The High Level Climate Event - Nathaniel Ogunniyi
On Wednesday 3rd July, select members of the FLN were invited to The Royal Institution, Mayfair to hear from global leaders. The topic was 'Raising Climate Ambition', and we were hosted by Her Majesty’s Department for International Development.
The day kicked off with a networking session, where I met several other FLN members, ranging from university students, studying everything from medicine to international development, and recent joiners of grad programs to young professionals. We also met members of the public and private sectors, such as staff from DFID and from the British Red Cross. Shortly after we heard from the Secretary of State for International Development, the Rt Hon Rory Stewart OBE MP. The Secretary spoke about the UK's progress on the environmental front, such as ensuring all aid is Paris agreement compliant, committing to net zero carbon by 2050, and putting £190 million into new research on resilience in the developing world.
The UK has three main initiatives that it will be trying to get the UN to adopt, based around climate finance, early warning systems, and the integration of resilience measures in relation to climate. This is all in anticipation of the Climate action summit in September, hosted by the UN Secretary-General. The SG has divided the conference into nine workstreams, Finance, Energy Transition, Industry Transition, Nature-Based Solutions, Cities and Local Action, Mitigation Strategy, Youth Engagement and Public Mobilization, and Resilience and Adaptation, which the UK, along with Egypt, is leading on. This means that we are trying to develop 'Resilient people, a Resilient environment and Resilient economies and investment'.
Following the secretary, the Minister of Environment, Climate Change and Natural Resources from the Gambia spoke, about the need for 'action to be accelerated'. The current pledges made by national governments will lead to a rise in global temperatures of 3oC, and the environmental difference between 1.5 and 2 degrees is astounding, while 3 degrees is unimaginably worse. The LDC group of countries, on whose behalf he spoke, are committing to low carbon by 2030 and net-zero by 2050. These are issues of 'people and planet', 'fairness and justice'.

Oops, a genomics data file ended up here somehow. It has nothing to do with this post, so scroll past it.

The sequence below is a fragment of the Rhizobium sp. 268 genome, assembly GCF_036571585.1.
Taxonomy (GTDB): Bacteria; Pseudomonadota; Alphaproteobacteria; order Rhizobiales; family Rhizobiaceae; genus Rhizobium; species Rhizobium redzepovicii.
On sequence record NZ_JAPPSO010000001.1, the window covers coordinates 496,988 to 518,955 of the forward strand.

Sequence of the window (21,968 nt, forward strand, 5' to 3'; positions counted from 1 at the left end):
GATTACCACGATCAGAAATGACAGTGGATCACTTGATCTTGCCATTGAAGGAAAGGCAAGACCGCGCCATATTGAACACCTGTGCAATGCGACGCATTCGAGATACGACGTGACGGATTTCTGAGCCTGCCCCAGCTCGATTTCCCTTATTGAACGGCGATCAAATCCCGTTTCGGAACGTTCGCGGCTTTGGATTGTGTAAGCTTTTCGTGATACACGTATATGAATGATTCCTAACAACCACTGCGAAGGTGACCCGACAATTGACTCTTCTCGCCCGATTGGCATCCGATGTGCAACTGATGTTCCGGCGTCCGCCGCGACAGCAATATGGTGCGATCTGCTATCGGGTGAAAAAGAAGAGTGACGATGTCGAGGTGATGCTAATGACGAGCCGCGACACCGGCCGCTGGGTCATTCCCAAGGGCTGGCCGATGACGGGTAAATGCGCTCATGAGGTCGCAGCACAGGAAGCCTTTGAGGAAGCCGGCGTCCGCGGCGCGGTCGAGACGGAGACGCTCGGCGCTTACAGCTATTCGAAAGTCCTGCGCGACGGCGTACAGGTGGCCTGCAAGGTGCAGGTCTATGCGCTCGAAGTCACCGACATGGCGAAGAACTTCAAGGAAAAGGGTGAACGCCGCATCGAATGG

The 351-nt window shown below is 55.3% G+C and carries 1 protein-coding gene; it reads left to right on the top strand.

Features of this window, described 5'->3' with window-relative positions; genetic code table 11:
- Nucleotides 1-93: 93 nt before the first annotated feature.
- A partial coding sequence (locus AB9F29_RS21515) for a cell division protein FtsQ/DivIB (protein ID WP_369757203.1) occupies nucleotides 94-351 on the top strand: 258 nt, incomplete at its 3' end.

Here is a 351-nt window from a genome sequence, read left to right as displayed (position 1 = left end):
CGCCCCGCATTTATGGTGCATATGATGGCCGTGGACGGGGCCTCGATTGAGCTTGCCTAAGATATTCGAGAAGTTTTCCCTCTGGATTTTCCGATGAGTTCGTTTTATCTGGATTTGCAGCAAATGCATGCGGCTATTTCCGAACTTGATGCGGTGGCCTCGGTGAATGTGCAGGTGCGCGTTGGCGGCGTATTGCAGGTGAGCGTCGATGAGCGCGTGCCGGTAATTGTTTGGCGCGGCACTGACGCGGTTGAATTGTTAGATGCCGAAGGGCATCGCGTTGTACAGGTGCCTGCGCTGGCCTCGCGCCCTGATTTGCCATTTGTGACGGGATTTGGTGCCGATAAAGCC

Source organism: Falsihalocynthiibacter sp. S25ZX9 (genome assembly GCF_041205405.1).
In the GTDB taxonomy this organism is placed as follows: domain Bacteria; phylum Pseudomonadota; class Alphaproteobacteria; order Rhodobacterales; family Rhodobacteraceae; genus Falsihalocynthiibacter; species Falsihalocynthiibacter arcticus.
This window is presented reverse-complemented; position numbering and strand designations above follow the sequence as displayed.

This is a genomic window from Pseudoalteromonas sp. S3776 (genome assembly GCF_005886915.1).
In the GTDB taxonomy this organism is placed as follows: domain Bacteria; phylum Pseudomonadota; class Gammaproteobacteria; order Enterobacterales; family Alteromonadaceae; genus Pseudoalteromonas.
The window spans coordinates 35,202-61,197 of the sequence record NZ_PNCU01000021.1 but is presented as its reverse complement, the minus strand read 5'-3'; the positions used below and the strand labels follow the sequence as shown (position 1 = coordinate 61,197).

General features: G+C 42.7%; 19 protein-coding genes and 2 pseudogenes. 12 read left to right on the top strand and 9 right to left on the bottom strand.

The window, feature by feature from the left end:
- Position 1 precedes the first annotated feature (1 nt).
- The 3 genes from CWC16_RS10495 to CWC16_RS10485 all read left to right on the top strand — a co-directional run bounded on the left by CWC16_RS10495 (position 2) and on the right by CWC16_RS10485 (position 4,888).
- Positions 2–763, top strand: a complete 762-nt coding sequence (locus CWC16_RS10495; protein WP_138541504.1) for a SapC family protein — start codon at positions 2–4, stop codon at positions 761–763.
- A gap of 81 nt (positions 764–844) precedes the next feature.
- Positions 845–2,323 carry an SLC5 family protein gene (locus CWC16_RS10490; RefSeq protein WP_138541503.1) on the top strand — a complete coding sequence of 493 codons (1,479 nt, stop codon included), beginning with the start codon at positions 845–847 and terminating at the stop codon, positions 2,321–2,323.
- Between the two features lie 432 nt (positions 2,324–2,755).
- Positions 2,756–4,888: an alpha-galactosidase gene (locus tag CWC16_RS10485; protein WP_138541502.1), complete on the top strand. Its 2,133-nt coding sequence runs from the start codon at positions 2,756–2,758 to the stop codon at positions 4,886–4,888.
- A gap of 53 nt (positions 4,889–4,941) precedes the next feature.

The final speaker, the Minister of Water and Environment from Uganda spoke about the importance of finance, decentralised finance for climate- affected economies, that lack strong financial institutions. The existing long process of accessing these funding leads to higher costs, and so less money reaches the communities that need them. This was in line with Secretary Stewart's remarks, that the SDG funding gap is currently 2.5 trillion. The SDGs include pledges about climate and energy, as well as education, economic growth and healthcare.
After a quick break, I attended a panel on Financing for a Resilient Future. While very high-level, there was an understanding that 'green bonds' and any existing financial infrastructure, or tools, will not be enough. The issue, however, is a lack of consensus on how to move forward. How can investors be confident of returns, when environmental forecasting is so uncertain.
Uncertainty seems to be running high. The lack of environmental consensus, with differing views from Washington and Beijing and the lack of knowledge about future flooding risk in the UK, and of drought abroad makes climate issues difficult. But this does not make them any less real.
Nathaniel Ogunniyi is a second-year Philosophy, Politics and Economics undergrad at the University of Southampton. He has interests in environmental and economic issues and in the discovery of their solutions. Following his bachelors, he would like to read a masters degree, in public policy, and help find those solutions.